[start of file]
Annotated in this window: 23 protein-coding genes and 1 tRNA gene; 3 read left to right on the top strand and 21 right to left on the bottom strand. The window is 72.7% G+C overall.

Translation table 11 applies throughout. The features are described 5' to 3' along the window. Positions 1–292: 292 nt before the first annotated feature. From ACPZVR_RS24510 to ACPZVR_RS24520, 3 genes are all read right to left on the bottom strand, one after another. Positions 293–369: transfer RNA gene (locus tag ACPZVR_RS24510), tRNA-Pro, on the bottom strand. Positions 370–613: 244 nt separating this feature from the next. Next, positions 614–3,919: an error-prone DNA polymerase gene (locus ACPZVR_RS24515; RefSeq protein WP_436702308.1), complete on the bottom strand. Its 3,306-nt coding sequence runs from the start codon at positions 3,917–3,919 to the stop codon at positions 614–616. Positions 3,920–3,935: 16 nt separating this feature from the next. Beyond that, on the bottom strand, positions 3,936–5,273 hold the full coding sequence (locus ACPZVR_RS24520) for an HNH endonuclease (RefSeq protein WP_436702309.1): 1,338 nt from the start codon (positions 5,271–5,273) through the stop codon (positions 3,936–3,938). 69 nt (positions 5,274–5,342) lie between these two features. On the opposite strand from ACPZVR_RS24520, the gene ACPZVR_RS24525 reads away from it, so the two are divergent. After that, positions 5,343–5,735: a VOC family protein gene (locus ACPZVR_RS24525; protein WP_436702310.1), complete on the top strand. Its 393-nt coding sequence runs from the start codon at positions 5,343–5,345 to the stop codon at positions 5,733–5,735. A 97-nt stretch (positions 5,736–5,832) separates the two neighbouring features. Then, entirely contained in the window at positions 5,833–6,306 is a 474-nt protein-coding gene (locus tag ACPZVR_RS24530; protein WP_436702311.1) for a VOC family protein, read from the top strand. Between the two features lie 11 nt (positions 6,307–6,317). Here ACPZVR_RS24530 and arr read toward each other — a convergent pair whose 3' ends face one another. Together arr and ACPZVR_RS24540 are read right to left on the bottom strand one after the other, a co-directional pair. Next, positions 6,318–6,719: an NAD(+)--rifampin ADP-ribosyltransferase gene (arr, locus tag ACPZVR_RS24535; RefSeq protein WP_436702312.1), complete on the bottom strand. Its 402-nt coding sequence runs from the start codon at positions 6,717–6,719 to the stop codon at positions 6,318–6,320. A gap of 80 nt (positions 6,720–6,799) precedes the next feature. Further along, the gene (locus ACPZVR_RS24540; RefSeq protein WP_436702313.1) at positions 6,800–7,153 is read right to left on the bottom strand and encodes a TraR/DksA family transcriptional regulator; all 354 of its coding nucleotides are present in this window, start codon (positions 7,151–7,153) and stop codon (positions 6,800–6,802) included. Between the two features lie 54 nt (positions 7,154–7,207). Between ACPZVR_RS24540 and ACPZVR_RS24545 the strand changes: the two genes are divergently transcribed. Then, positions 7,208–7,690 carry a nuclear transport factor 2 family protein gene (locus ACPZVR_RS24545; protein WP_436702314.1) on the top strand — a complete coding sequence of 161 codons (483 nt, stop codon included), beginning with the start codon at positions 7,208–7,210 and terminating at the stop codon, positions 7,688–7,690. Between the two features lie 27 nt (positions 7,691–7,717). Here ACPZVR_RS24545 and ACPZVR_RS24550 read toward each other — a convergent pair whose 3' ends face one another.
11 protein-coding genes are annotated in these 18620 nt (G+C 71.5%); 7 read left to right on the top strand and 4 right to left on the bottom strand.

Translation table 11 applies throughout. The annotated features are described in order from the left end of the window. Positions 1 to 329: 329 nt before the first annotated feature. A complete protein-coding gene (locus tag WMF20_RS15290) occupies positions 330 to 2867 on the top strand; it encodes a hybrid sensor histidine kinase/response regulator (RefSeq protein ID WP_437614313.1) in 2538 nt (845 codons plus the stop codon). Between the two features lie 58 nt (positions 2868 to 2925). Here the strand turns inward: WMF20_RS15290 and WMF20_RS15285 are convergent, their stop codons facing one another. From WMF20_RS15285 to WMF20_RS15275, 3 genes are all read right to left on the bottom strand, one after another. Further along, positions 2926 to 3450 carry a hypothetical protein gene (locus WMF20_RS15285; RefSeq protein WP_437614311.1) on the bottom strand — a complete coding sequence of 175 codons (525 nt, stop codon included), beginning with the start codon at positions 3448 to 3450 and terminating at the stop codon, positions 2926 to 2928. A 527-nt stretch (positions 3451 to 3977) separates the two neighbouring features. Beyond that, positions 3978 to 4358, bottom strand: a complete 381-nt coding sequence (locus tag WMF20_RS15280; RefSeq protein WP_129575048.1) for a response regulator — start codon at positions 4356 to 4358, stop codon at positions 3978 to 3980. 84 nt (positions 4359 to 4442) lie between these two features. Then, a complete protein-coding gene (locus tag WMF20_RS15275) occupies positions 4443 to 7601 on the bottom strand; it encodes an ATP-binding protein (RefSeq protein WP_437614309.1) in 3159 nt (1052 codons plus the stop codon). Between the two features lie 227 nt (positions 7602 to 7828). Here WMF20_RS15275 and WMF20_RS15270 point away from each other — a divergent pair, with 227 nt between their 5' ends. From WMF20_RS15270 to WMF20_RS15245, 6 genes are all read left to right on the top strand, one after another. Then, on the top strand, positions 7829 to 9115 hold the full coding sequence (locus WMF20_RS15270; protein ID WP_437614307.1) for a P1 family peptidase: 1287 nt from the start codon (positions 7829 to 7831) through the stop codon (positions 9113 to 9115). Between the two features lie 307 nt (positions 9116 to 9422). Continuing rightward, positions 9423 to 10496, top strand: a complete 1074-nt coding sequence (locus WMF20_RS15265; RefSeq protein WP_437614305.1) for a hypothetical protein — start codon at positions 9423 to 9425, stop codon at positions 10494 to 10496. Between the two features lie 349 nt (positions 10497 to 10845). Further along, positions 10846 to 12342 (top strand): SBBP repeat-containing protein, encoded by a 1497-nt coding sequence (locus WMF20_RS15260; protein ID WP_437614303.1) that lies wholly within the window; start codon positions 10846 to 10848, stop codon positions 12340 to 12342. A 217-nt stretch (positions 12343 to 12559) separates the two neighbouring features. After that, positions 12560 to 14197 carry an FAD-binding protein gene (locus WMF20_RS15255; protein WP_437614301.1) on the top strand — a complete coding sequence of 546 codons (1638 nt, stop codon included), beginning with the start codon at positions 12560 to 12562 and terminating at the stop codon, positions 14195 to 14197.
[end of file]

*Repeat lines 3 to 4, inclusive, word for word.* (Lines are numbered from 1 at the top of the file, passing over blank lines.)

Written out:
11 protein-coding genes are annotated in these 18620 nt (G+C 71.5%); 7 read left to right on the top strand and 4 right to left on the bottom strand.

Translation table 11 applies throughout. The annotated features are described in order from the left end of the window. Positions 1 to 329: 329 nt before the first annotated feature. A complete protein-coding gene (locus tag WMF20_RS15290) occupies positions 330 to 2867 on the top strand; it encodes a hybrid sensor histidine kinase/response regulator (RefSeq protein ID WP_437614313.1) in 2538 nt (845 codons plus the stop codon). Between the two features lie 58 nt (positions 2868 to 2925). Here the strand turns inward: WMF20_RS15290 and WMF20_RS15285 are convergent, their stop codons facing one another. From WMF20_RS15285 to WMF20_RS15275, 3 genes are all read right to left on the bottom strand, one after another. Further along, positions 2926 to 3450 carry a hypothetical protein gene (locus WMF20_RS15285; RefSeq protein WP_437614311.1) on the bottom strand — a complete coding sequence of 175 codons (525 nt, stop codon included), beginning with the start codon at positions 3448 to 3450 and terminating at the stop codon, positions 2926 to 2928. A 527-nt stretch (positions 3451 to 3977) separates the two neighbouring features. Beyond that, positions 3978 to 4358, bottom strand: a complete 381-nt coding sequence (locus tag WMF20_RS15280; RefSeq protein WP_129575048.1) for a response regulator — start codon at positions 4356 to 4358, stop codon at positions 3978 to 3980. 84 nt (positions 4359 to 4442) lie between these two features. Then, a complete protein-coding gene (locus tag WMF20_RS15275) occupies positions 4443 to 7601 on the bottom strand; it encodes an ATP-binding protein (RefSeq protein WP_437614309.1) in 3159 nt (1052 codons plus the stop codon). Between the two features lie 227 nt (positions 7602 to 7828). Here WMF20_RS15275 and WMF20_RS15270 point away from each other — a divergent pair, with 227 nt between their 5' ends. From WMF20_RS15270 to WMF20_RS15245, 6 genes are all read left to right on the top strand, one after another. Then, on the top strand, positions 7829 to 9115 hold the full coding sequence (locus WMF20_RS15270; protein ID WP_437614307.1) for a P1 family peptidase: 1287 nt from the start codon (positions 7829 to 7831) through the stop codon (positions 9113 to 9115). Between the two features lie 307 nt (positions 9116 to 9422). Continuing rightward, positions 9423 to 10496, top strand: a complete 1074-nt coding sequence (locus WMF20_RS15265; RefSeq protein WP_437614305.1) for a hypothetical protein — start codon at positions 9423 to 9425, stop codon at positions 10494 to 10496. Between the two features lie 349 nt (positions 10497 to 10845). Further along, positions 10846 to 12342 (top strand): SBBP repeat-containing protein, encoded by a 1497-nt coding sequence (locus WMF20_RS15260; protein ID WP_437614303.1) that lies wholly within the window; start codon positions 10846 to 10848, stop codon positions 12340 to 12342. A 217-nt stretch (positions 12343 to 12559) separates the two neighbouring features. After that, positions 12560 to 14197 carry an FAD-binding protein gene (locus WMF20_RS15255; protein WP_437614301.1) on the top strand — a complete coding sequence of 546 codons (1638 nt, stop codon included), beginning with the start codon at positions 12560 to 12562 and terminating at the stop codon, positions 14195 to 14197.